It’s fair to say that the groundwork for teaching a child to read begins in the womb.  –Mrs. K



Give your child the gift of books. Give your child a library card.

I remember getting my first library card in kindergarten.
Child excited about her first library card.I needed to be able to write my own name with my mother promising to be responsible. As the librarian looked on, I carefully printed my name in block letters on a paper. Then the librarian put a blank library card into a typewriter, typed my name on it, and handed me the gift of books.

I felt so grown up, like when I earned my driver’s license years later. And did I ever use that card!

Luckily, my public library was three blocks away from my home, on a corner I passed to walk to kindergarten. Once a week my mother would meet me there after school and I would pick out two or three books. How I loved wandering through the tiny children’s section to pull my own selections. How I loved it when the librarian stamped my book!  My mother would take out books for my younger siblings using her card, but I took out my books on my own card.  And when I was in first grade, I could go all by myself, two or three times a week, and exchange books I’d read for new selections.

If your library allows young children to get their own library cards, this is a rite of passage worth celebrating. Keep the library card in your own wallet, if you think your child might lose it, or find a special place for it at home, but get your child a library card.  Take your child to the library, and let her relish the thrill of using a library card. Take her picture with her spanking new library card to show that you consider this an important milestone.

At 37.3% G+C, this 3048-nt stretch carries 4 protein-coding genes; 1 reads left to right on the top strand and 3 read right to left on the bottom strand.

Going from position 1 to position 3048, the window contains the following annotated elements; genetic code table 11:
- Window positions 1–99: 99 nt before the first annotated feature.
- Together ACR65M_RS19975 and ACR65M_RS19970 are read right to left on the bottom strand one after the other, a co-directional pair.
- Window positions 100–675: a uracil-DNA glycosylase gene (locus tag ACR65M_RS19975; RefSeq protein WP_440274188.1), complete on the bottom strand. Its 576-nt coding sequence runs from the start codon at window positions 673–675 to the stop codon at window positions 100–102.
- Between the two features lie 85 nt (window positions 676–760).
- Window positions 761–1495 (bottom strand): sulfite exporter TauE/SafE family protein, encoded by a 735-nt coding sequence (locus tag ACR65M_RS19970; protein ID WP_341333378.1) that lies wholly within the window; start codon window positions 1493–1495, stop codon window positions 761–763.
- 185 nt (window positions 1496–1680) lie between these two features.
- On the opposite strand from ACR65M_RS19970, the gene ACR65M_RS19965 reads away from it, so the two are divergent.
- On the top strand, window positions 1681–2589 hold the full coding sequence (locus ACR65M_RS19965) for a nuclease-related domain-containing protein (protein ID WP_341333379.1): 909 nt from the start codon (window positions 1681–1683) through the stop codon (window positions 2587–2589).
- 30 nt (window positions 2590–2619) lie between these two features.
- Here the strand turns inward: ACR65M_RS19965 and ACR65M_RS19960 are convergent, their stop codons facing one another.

Just like enrolling your child in school, encouraging her to be a faithful library patron is one of the best investments in her education that you can make. And summertime is a great time to get a library card and to take part in the library’s summer reading program. –Mrs. K

Getting my own library card was a momentous occasion. Luckily, I had a short name so I could print it in the tiny space allotted. Back then, a library card was made from card stock. Each library book had a card and a pocket in the back for the book’s card. I never could quite figure out the system for keeping track of it all. But the stamp with the rolling date! I’m not even sure if those are sold anymore!